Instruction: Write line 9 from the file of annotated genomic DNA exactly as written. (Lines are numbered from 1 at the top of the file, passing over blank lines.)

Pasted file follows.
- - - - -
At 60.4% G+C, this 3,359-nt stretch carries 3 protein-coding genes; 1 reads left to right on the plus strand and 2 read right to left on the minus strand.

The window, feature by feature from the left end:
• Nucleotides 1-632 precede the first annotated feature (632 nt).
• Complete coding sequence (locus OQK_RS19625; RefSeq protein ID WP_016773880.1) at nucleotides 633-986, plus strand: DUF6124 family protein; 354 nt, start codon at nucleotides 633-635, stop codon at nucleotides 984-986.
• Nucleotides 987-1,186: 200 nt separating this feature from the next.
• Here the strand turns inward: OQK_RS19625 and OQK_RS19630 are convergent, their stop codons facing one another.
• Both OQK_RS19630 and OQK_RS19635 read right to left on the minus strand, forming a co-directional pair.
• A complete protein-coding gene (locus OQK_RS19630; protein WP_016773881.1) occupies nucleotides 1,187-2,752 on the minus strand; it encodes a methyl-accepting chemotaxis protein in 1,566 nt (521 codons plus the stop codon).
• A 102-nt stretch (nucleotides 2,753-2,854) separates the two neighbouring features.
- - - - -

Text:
• A 102-nt stretch (nucleotides 2,753-2,854) separates the two neighbouring features.